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Frugal Field Trips

School field trips are an important component of children’s education because they offer learning in a real-world setting. Unfortunately, many schools are being forced to eliminate field trips due to budget constraints. The good news is there are plenty of educational excursions within walking distance that can be a valuable learning experience for free or little money. With Spring in the air, it’s a good time to get some fresh air, exercise, and edification!

The schoolyard – Gather a group of energetic explorers and investigate the playground, soccer field, local park and beyond. Make it a ‘green’ tour by asking participants to pick up pieces of plastic or other litter. Point out the changing leaves, wildlife, and structural designs of churches and schools. Be sure to greet any neighbors, the postman or construction workers. This can easily be extended into a writing assignment by composing letters to a local government agency or the media asking for cleaner streets, commenting on road construction, damaged sidewalks or buildings in need of repair.

The Fire Department – Firefighters are especially generous with their time and often give tours of their stations. Kids can see where these local heroes eat, sleep, and also inspect the fire trucks. Ask, in advance, if one of the firemen would teach the kids about fire safety tips such as “stop, drop and roll.” Extend the lesson to include designing an emergency exit plan for school and home. Follow up with a fire drill and thank you notes to the firehouse.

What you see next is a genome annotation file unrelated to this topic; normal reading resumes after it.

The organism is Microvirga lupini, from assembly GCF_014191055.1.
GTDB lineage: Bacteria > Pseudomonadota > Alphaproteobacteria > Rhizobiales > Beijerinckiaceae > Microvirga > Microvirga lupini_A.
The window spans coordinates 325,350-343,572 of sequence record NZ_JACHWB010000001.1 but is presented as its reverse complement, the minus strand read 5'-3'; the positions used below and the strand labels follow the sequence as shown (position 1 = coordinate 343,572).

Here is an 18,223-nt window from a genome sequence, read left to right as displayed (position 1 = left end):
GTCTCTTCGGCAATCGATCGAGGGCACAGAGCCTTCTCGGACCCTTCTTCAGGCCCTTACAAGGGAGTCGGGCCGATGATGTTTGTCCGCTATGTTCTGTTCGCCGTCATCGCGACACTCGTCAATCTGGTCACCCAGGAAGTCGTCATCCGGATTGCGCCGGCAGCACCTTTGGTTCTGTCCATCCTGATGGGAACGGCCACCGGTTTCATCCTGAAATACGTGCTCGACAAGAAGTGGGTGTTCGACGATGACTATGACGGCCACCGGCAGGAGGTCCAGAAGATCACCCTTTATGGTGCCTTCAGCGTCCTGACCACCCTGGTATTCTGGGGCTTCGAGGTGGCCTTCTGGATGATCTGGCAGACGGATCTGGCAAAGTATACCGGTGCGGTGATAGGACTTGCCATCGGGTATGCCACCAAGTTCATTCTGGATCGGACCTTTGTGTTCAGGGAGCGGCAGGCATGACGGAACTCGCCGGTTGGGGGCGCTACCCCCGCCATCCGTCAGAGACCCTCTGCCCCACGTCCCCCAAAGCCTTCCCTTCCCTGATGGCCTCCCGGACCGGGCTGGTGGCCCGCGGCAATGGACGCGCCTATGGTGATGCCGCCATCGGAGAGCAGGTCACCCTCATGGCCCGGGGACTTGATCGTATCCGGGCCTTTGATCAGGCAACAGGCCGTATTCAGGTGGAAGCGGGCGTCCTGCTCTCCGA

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The library – There are many ways to take advantage of this invaluable resource. Contact the local librarian who will be happy to schedule a story time activity or give a lecture on the many library services. Conduct your own library scavenger hunt, searching for Newbery or Caldecott award winning books. Ask students to find books of the same genre or to participate in an author study. Consider sending home library card applications before hand so kids without a card can receive one during their visit.

The grocery store – Create healthy eating habits by inspecting a grocery store or local farmer’s market. Make lots and lots of lists. Make a list of healthy choices by scanning the isles for foods on the Food Pyramid. Make a list of ethnic foods. Compare the nutritional components and price range among a variety of brands of similar items. Prepare a family meal and search for best deals. For a real challenge, have a predetermined budget.

A nursing home – Visiting the elderly is an ideal lesson in empathy and real-life history. Once you’ve decided on an assisted living facility, make an appointment with the director to plan a visit and tour the facility ahead of time. Follow up with notes to the residents and encourage ongoing relationships by establishing pen pals.

Record all of these experiences in a field trip log that includes the date of the field trip, place visited, what was accomplished, and what adventure should be next.

These trips are by no means exclusive to the classroom. Parents can easily turn these field trips into family outings, discovering and exploring together.

Happy field trip hunting!

Contact Margaret Lavin at elementarydays@gmail.com.

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The Mlnarik Law Group, Inc.

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